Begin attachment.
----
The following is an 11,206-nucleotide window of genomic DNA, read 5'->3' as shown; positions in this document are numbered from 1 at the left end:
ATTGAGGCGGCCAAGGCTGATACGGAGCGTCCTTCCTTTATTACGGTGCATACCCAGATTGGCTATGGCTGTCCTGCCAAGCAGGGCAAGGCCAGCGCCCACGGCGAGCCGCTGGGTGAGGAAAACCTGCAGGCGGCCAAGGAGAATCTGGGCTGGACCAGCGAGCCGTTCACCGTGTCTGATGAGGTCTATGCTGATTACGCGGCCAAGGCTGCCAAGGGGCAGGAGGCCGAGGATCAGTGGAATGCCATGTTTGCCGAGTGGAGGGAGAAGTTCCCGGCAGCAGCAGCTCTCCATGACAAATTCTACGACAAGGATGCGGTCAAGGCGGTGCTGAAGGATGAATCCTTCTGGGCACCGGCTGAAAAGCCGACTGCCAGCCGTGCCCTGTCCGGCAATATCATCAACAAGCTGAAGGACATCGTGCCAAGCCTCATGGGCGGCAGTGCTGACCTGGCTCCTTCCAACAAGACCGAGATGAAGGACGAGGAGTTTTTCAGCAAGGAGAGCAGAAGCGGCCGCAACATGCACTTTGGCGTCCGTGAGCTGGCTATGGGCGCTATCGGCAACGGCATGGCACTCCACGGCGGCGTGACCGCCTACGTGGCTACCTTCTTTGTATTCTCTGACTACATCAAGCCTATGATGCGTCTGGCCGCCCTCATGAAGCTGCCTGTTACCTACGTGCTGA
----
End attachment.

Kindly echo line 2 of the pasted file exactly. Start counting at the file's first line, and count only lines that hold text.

ATTGAGGCGGCCAAGGCTGATACGGAGCGTCCTTCCTTTATTACGGTGCATACCCAGATTGGCTATGGCTGTCCTGCCAAGCAGGGCAAGGCCAGCGCCCACGGCGAGCCGCTGGGTGAGGAAAACCTGCAGGCGGCCAAGGAGAATCTGGGCTGGACCAGCGAGCCGTTCACCGTGTCTGATGAGGTCTATGCTGATTACGCGGCCAAGGCTGCCAAGGGGCAGGAGGCCGAGGATCAGTGGAATGCCATGTTTGCCGAGTGGAGGGAGAAGTTCCCGGCAGCAGCAGCTCTCCATGACAAATTCTACGACAAGGATGCGGTCAAGGCGGTGCTGAAGGATGAATCCTTCTGGGCACCGGCTGAAAAGCCGACTGCCAGCCGTGCCCTGTCCGGCAATATCATCAACAAGCTGAAGGACATCGTGCCAAGCCTCATGGGCGGCAGTGCTGACCTGGCTCCTTCCAACAAGACCGAGATGAAGGACGAGGAGTTTTTCAGCAAGGAGAGCAGAAGCGGCCGCAACATGCACTTTGGCGTCCGTGAGCTGGCTATGGGCGCTATCGGCAACGGCATGGCACTCCACGGCGGCGTGACCGCCTACGTGGCTACCTTCTTTGTATTCTCTGACTACATCAAGCCTATGATGCGTCTGGCCGCCCTCATGAAGCTGCCTGTTACCTACGTGCTGA